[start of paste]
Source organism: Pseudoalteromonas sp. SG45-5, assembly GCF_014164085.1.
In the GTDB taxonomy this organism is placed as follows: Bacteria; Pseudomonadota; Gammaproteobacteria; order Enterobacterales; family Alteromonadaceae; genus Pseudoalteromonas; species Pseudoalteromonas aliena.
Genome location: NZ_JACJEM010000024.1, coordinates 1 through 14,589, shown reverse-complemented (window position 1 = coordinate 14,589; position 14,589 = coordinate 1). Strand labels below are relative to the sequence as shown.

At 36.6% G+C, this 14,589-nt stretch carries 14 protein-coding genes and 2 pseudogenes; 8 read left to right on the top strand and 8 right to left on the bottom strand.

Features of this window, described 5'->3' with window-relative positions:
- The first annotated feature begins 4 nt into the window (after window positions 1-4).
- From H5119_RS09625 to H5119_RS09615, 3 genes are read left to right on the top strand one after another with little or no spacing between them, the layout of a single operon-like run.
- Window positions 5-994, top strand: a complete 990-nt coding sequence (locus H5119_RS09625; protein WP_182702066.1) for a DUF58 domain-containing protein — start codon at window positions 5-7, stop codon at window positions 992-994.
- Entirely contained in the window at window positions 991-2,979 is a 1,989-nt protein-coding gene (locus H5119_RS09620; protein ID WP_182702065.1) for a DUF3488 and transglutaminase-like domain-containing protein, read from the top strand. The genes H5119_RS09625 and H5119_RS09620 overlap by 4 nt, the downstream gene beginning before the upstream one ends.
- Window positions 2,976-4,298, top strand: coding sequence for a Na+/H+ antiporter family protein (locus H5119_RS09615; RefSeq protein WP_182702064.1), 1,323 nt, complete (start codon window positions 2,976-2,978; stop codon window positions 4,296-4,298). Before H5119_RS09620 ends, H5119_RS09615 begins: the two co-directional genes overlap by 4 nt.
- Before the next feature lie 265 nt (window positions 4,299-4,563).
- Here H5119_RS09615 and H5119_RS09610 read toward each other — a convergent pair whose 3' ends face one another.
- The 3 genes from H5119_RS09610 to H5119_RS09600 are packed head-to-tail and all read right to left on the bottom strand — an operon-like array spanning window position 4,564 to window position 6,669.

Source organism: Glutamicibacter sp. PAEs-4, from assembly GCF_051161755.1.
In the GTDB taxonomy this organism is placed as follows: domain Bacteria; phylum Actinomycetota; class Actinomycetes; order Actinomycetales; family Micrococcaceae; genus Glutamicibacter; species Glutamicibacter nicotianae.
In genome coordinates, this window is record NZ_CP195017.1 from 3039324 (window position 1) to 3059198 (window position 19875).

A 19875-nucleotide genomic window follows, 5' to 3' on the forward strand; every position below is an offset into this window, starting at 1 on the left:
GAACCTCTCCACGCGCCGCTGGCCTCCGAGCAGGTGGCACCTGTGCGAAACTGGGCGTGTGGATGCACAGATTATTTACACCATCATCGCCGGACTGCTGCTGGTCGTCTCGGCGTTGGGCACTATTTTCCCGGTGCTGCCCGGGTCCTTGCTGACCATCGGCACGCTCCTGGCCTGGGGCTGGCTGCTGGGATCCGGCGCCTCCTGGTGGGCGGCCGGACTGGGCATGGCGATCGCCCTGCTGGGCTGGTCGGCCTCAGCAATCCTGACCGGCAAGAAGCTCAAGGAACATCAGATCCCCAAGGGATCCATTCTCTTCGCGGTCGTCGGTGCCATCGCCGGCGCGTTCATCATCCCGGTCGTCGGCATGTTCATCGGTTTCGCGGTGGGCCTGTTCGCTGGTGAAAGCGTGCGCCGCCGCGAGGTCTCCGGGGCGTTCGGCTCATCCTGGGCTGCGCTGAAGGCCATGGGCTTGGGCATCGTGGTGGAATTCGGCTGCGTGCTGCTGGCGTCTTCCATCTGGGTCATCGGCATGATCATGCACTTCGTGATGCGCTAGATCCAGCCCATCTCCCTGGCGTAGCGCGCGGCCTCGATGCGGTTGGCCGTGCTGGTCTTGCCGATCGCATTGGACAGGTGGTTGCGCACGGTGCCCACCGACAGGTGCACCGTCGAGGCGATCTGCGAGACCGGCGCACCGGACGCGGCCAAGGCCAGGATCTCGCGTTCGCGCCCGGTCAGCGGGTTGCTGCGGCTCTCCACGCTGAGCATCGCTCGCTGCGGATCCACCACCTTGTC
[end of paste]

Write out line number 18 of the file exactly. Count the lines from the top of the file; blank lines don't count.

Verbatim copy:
GAACCTCTCCACGCGCCGCTGGCCTCCGAGCAGGTGGCACCTGTGCGAAACTGGGCGTGTGGATGCACAGATTATTTACACCATCATCGCCGGACTGCTGCTGGTCGTCTCGGCGTTGGGCACTATTTTCCCGGTGCTGCCCGGGTCCTTGCTGACCATCGGCACGCTCCTGGCCTGGGGCTGGCTGCTGGGATCCGGCGCCTCCTGGTGGGCGGCCGGACTGGGCATGGCGATCGCCCTGCTGGGCTGGTCGGCCTCAGCAATCCTGACCGGCAAGAAGCTCAAGGAACATCAGATCCCCAAGGGATCCATTCTCTTCGCGGTCGTCGGTGCCATCGCCGGCGCGTTCATCATCCCGGTCGTCGGCATGTTCATCGGTTTCGCGGTGGGCCTGTTCGCTGGTGAAAGCGTGCGCCGCCGCGAGGTCTCCGGGGCGTTCGGCTCATCCTGGGCTGCGCTGAAGGCCATGGGCTTGGGCATCGTGGTGGAATTCGGCTGCGTGCTGCTGGCGTCTTCCATCTGGGTCATCGGCATGATCATGCACTTCGTGATGCGCTAGATCCAGCCCATCTCCCTGGCGTAGCGCGCGGCCTCGATGCGGTTGGCCGTGCTGGTCTTGCCGATCGCATTGGACAGGTGGTTGCGCACGGTGCCCACCGACAGGTGCACCGTCGAGGCGATCTGCGAGACCGGCGCACCGGACGCGGCCAAGGCCAGGATCTCGCGTTCGCGCCCGGTCAGCGGGTTGCTGCGGCTCTCCACGCTGAGCATCGCTCGCTGCGGATCCACCACCTTGTC